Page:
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11 May 2018

Hazim Hardeman, Rhodes Scholar and kid from North Philly: Never mistake our being first, for being the first that were worthy.”

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May 11, 2018 Category: Local Posted by:

ABOVE PHOTO:  Hazim Hardeman, Rhodes Scholar and CCP and Temple University alumnus speaks to the Class of 2018 at the May 5th Commencement.

Hazim Hardeman, a kid from North Philly, a Rhodes Scholar and a Community College of Philadelphia alumnus, had a message for the City as he spoke at the College’s 52nd Commencement at The Liacouras Center last week:

“Many of you are the first in your family to attend college, others of you are the first to graduate. And there’s a particular lure about being a first, the stroke of the ego, the feeling that you’ve been able to accomplish something that others before you couldn’t.,” Hardeman, the College’s commencement speaker, told the students, families and friends of the Class of 2018.

“But we should never mistake our being first, for being the first that were worthy,” he cautioned. “Because if we’re being honest, it is through the paths that others before us have traveled, that ours have been made easier to traverse.”

Hardeman is the first Rhodes Scholar from the College and Temple University.

Listening from the front row were six high school students from MaST Community Charter who were about to graduate from college before they finished high school. Also in the Class of 2018 were six employees from the College, 54 veterans, and 26 international students representing 16 countries. There were a total of 1,885 candidates for degrees and certificates this year.


Troy Bundy, two-time president of the College’s Student Government Association, served as the student speaker for Commencement.

Hardeman grew up just a few blocks from The Liacouras Center and began his speech by crediting his neighborhood: “I always mention that I’m just a kid from North Philly (and I say this not only because North Philadelphians are the coolest people in the world), but because I want to suggest that I’m no different than anybody else that comes from where I come from,” he said.

“If I have done things that are extraordinary, it is not because I’m inherently special,” he said, “but rather, it is a product of the opportunity I’ve been given.”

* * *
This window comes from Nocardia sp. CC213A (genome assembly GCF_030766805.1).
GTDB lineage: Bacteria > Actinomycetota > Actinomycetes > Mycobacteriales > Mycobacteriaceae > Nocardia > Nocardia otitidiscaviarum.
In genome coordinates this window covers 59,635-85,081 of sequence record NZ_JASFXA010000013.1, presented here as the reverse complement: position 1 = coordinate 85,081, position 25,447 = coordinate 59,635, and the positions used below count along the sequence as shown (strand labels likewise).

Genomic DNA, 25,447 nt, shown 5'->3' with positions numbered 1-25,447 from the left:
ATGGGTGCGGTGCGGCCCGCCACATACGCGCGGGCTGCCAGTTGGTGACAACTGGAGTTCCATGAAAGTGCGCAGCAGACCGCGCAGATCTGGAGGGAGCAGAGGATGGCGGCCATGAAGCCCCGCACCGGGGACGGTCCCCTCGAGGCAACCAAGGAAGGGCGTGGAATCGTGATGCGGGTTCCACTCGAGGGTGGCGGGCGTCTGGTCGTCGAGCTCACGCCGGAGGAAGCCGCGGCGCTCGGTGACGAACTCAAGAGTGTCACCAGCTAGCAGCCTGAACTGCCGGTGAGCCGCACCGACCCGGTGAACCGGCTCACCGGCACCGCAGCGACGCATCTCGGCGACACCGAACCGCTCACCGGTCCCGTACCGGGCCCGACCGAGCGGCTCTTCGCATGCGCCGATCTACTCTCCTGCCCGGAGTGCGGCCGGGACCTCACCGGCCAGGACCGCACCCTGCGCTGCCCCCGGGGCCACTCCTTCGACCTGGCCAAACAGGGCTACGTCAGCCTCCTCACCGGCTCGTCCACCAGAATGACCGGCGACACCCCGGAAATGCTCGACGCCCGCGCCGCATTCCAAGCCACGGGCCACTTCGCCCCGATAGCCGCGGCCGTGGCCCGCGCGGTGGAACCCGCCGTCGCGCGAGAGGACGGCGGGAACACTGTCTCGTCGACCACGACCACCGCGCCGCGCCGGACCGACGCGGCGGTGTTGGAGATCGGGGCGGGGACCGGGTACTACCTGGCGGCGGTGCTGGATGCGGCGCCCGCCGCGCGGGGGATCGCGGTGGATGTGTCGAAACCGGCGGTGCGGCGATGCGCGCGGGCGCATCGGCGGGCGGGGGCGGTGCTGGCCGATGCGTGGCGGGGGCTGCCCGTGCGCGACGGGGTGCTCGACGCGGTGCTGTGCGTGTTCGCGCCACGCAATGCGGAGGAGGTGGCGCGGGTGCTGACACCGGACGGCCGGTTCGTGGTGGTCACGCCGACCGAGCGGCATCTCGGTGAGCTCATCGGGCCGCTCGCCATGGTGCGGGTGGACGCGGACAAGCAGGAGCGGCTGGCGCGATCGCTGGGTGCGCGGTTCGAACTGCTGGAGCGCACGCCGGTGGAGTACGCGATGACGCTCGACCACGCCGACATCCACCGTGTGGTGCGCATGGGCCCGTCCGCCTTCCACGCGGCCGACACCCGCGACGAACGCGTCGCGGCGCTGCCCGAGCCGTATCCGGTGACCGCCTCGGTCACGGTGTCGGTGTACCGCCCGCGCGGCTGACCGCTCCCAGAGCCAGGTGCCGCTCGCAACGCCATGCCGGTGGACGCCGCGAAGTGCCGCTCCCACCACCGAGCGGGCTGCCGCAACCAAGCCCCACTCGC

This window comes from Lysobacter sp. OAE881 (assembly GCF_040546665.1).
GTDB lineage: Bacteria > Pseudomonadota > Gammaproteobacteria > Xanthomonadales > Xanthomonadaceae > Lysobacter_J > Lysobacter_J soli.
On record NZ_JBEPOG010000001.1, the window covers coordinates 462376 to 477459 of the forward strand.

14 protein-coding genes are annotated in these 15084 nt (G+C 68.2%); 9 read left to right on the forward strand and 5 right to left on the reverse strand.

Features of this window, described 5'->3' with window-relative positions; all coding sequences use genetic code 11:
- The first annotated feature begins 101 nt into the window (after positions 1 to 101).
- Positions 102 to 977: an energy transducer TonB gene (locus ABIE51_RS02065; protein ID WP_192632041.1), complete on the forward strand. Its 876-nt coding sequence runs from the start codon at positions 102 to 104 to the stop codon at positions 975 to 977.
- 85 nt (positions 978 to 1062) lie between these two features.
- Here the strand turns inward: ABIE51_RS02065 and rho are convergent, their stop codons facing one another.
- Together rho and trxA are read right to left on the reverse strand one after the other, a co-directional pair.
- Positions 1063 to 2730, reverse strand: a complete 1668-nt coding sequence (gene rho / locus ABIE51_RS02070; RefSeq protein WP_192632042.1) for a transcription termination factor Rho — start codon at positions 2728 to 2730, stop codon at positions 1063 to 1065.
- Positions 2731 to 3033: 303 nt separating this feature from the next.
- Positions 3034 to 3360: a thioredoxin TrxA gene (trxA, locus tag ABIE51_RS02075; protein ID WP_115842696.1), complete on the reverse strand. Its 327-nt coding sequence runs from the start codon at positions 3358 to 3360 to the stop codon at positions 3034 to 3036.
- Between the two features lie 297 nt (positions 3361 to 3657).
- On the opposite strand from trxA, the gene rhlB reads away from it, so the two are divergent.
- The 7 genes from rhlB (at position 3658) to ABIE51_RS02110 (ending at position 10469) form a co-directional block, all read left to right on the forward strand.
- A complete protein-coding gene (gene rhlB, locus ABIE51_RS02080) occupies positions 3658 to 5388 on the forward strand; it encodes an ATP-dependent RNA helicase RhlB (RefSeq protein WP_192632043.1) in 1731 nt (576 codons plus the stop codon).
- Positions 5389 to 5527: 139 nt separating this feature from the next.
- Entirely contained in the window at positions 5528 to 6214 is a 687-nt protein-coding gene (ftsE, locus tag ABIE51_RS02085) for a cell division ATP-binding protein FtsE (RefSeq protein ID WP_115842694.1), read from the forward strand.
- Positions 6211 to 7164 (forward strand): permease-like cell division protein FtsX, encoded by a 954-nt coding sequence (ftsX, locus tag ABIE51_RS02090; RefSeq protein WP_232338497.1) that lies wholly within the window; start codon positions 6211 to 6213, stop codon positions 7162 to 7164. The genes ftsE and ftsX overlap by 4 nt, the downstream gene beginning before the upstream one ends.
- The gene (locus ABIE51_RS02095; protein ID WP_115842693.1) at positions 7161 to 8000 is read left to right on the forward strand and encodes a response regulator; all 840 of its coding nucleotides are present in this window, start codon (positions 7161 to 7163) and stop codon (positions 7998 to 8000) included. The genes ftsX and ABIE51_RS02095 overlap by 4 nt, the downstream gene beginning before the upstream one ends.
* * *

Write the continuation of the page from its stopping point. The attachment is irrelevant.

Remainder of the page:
Hardeman’s academic journey has taken him from 23rd and Diamond Streets in North Philadelphia to the University of Oxford, where he is the recipient of the Rhodes Scholarship, one of the oldest and most prestigious international academic awards available.  The scholarships provide all expenses for two or three years of study at the University of Oxford, where Hardeman will pursue a master’s degree.

During his speech, Hardeman paid tribute to his mother, Gwendolyn, who made certain he and his siblings had access to quality education.

He also acknowledged a teacher who continued to believe in him even when he was not showing up for classes or performing well.

“I can specifically remember one moment that, in retrospect, probably saved my life. I was given a book by my English teacher, “Tyrell” by Coe Booth, about a young black boy trying to navigate the trials of adolescence while dealing with a challenging family situation,” Hardeman said. “I’m not sure how this teacher knew that I needed that book at that moment in my life, considering I never went to class. But I did. The book spoke to me. It resonated with me as I saw myself reflected in its pages. It let me know I wasn’t alone in the world.

Hardeman urged the graduates to make certain opportunity is available to those coming behind them.

“So, while here at the Community College of Philadelphia we talk about the path to possibilities, today what I want us to consider is our path as a possibility,” he said.

“As you take the next steps in your journey,” he said, “I want you, along the way, to consider your path as possibility, not only in your thoughts but in your actions, which means as you walk through doors, don’t close them behind you; leave them open for the next person to walk through, and for the person after them to tear them down.”

Student speaker Bundy, the 2018 winner of the J. Whyatt Community Impact Scholarship Award at the College, was also a “first,” the first in his family on the path to college graduation. “You too may have not understood fully where that path would lead,” he said. “But with the help and leadership of our Community College of Philadelphia’s administration, faculty and staff, our path became brighter and brighter each day, and our destination more sure.”

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